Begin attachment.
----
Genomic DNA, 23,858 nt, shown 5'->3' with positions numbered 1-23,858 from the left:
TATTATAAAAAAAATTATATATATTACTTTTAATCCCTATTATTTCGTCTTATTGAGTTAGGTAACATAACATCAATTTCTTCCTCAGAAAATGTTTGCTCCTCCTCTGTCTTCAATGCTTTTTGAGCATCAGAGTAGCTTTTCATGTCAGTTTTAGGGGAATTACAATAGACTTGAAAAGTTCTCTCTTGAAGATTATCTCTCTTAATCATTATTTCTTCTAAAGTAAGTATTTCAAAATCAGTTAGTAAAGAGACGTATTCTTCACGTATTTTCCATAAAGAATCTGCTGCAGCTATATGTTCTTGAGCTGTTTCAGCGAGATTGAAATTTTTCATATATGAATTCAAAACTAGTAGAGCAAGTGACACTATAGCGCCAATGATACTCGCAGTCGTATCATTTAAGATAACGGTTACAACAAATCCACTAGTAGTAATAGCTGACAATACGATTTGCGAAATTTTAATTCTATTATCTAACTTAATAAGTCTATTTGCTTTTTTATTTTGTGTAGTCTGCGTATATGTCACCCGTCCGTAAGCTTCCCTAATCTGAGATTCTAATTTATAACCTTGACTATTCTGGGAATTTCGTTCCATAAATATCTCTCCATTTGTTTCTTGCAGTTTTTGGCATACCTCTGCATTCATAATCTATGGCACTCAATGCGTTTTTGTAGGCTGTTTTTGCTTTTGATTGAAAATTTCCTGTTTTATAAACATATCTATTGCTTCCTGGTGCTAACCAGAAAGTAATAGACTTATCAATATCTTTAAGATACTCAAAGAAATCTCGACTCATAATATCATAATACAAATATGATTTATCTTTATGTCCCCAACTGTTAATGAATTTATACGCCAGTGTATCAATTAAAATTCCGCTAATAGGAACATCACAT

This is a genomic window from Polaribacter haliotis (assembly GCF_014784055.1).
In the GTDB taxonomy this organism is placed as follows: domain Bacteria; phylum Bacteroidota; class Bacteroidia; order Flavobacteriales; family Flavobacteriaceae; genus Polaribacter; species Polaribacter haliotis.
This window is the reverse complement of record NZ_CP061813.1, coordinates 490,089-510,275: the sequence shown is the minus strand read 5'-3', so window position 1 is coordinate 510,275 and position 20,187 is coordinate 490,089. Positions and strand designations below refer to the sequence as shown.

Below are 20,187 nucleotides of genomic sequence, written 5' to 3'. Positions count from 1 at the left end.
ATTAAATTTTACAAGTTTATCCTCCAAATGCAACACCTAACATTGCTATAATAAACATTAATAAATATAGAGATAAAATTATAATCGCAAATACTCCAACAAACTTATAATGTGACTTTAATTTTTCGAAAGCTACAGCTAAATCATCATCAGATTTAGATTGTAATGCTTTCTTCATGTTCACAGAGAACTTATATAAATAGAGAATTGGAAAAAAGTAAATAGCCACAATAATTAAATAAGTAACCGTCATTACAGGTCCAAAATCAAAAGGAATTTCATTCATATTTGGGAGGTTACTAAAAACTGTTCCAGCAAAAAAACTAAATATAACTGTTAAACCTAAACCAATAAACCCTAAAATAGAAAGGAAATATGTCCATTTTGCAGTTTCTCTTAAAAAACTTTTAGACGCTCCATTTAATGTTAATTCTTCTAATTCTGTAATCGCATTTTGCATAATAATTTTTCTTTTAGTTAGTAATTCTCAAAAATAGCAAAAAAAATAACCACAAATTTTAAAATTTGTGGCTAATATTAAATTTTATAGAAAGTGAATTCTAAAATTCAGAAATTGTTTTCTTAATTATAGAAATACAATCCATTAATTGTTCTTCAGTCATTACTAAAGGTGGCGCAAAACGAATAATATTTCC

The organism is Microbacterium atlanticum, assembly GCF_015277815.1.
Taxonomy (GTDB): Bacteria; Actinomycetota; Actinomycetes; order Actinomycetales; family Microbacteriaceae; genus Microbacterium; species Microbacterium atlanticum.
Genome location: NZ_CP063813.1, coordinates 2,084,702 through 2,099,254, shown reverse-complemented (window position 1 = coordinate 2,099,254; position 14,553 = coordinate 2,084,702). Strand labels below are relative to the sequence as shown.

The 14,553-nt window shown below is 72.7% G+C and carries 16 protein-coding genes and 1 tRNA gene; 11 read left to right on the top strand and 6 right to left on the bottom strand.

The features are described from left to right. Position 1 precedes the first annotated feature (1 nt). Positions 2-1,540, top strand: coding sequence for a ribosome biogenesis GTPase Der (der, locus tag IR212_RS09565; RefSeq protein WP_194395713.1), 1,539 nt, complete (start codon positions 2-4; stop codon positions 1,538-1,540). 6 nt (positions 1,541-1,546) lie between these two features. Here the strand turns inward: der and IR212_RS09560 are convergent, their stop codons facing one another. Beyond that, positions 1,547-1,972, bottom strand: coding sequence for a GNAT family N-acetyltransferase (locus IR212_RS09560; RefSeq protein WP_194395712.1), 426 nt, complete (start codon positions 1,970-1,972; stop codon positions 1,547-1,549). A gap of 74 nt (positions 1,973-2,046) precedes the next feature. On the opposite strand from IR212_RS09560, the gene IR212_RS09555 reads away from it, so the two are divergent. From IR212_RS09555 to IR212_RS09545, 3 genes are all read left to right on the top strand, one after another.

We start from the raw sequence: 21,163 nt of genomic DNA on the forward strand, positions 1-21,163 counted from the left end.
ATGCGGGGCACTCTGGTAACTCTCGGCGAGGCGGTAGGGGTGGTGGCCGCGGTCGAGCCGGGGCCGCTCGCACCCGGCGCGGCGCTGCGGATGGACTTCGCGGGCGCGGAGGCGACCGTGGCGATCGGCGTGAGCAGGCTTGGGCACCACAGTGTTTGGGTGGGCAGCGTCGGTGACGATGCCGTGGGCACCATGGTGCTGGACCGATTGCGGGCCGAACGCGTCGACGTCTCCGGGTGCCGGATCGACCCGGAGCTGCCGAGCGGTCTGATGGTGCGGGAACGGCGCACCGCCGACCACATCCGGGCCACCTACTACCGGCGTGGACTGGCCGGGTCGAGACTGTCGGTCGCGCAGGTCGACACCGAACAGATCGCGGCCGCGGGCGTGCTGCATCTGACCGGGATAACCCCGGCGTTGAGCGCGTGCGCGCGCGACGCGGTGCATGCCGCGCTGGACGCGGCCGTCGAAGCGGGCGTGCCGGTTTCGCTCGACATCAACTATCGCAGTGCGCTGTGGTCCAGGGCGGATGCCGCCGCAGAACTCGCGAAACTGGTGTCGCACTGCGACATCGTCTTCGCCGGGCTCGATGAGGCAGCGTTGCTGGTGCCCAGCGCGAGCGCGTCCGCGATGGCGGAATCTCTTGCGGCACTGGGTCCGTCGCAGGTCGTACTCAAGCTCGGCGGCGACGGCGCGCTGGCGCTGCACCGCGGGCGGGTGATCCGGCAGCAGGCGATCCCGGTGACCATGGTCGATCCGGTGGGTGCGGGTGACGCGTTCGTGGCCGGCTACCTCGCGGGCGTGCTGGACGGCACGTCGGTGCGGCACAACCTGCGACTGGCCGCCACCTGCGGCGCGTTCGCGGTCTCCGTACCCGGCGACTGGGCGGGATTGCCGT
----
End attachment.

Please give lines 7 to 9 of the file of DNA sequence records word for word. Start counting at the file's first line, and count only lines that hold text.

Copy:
ATTAAATTTTACAAGTTTATCCTCCAAATGCAACACCTAACATTGCTATAATAAACATTAATAAATATAGAGATAAAATTATAATCGCAAATACTCCAACAAACTTATAATGTGACTTTAATTTTTCGAAAGCTACAGCTAAATCATCATCAGATTTAGATTGTAATGCTTTCTTCATGTTCACAGAGAACTTATATAAATAGAGAATTGGAAAAAAGTAAATAGCCACAATAATTAAATAAGTAACCGTCATTACAGGTCCAAAATCAAAAGGAATTTCATTCATATTTGGGAGGTTACTAAAAACTGTTCCAGCAAAAAAACTAAATATAACTGTTAAACCTAAACCAATAAACCCTAAAATAGAAAGGAAATATGTCCATTTTGCAGTTTCTCTTAAAAAACTTTTAGACGCTCCATTTAATGTTAATTCTTCTAATTCTGTAATCGCATTTTGCATAATAATTTTTCTTTTAGTTAGTAATTCTCAAAAATAGCAAAAAAAATAACCACAAATTTTAAAATTTGTGGCTAATATTAAATTTTATAGAAAGTGAATTCTAAAATTCAGAAATTGTTTTCTTAATTATAGAAATACAATCCATTAATTGTTCTTCAGTCATTACTAAAGGTGGCGCAAAACGAATAATATTTCC

The organism is Microbacterium atlanticum, assembly GCF_015277815.1.
Taxonomy (GTDB): Bacteria; Actinomycetota; Actinomycetes; order Actinomycetales; family Microbacteriaceae; genus Microbacterium; species Microbacterium atlanticum.